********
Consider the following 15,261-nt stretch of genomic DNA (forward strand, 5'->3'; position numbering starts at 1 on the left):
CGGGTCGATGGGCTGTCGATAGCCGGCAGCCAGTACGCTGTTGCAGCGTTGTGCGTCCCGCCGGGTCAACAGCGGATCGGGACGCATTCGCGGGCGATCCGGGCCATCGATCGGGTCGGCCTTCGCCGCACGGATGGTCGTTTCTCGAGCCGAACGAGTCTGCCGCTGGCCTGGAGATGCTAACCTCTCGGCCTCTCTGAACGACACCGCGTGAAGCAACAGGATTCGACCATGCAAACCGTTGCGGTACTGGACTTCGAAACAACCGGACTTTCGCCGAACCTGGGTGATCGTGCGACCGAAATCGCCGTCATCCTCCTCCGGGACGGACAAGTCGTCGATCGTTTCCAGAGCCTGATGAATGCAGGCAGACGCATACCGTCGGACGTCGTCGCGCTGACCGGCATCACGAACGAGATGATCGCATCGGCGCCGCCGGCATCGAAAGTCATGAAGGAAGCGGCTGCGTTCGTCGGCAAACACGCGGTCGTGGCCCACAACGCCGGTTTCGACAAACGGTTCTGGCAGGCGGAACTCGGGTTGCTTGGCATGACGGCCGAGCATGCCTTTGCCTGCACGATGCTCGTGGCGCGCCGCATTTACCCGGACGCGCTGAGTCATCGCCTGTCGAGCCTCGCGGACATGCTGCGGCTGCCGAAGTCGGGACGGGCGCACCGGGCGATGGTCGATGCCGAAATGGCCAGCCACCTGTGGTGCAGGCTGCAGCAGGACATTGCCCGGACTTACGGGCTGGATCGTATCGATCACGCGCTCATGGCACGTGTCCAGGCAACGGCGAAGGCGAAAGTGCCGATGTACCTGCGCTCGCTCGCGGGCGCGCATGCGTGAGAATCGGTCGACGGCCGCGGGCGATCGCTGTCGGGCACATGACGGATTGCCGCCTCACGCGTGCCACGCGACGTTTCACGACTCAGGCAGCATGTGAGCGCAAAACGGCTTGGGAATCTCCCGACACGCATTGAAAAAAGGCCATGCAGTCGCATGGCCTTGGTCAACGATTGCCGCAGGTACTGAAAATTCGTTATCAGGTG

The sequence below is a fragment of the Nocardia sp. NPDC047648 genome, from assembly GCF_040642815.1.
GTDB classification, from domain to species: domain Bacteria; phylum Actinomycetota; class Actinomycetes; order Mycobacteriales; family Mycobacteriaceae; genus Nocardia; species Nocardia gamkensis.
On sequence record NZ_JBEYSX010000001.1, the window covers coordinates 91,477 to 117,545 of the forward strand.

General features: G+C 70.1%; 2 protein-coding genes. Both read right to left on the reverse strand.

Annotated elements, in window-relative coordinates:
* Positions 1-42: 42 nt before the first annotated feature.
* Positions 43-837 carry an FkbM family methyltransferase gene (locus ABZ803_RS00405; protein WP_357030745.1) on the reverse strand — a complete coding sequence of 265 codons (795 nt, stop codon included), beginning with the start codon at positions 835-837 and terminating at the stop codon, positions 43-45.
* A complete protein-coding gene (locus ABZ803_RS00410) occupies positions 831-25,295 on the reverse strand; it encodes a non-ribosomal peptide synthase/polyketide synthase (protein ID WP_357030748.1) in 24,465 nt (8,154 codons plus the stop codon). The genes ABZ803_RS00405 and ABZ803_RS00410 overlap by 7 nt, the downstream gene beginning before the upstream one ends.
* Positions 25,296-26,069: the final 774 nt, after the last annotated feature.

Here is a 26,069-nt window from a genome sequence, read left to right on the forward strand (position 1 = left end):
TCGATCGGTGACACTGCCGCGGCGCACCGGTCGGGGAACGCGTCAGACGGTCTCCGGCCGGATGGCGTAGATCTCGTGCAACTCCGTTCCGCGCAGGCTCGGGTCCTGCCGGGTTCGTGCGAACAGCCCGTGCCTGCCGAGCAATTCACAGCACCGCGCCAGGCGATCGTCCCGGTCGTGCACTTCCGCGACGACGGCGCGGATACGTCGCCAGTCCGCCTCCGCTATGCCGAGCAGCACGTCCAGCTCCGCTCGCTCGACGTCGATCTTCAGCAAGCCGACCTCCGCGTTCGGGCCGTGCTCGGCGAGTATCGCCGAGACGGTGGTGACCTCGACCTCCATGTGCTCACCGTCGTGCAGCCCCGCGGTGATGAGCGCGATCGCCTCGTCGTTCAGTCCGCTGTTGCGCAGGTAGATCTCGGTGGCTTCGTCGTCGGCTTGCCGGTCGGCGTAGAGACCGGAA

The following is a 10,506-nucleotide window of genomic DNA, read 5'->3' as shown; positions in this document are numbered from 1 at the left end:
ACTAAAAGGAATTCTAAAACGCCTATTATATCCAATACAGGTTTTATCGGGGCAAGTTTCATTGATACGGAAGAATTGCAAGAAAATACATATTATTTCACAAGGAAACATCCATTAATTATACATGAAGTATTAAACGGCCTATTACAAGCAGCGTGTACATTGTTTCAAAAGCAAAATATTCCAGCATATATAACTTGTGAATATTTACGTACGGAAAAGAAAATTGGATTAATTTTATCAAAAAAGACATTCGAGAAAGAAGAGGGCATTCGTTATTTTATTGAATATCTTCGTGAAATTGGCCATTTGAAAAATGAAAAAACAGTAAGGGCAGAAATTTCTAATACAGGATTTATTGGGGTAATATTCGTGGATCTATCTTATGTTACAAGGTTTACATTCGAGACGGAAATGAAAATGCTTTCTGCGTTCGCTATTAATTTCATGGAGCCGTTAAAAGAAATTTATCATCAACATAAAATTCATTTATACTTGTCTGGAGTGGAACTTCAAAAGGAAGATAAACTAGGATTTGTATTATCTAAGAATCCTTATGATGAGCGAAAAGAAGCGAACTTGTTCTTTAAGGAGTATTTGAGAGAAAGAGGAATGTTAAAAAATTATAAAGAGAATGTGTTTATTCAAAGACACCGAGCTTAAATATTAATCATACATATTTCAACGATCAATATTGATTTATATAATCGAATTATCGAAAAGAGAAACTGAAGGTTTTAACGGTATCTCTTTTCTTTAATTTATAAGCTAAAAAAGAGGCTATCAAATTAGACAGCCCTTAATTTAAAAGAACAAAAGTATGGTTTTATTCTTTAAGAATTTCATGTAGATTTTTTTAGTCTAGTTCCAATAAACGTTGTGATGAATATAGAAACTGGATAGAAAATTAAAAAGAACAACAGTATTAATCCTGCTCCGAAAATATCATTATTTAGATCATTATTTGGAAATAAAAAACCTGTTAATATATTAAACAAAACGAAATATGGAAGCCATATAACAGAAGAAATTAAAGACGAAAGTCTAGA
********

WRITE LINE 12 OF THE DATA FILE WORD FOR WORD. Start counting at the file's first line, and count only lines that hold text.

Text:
Here is a 26,069-nt window from a genome sequence, read left to right on the forward strand (position 1 = left end):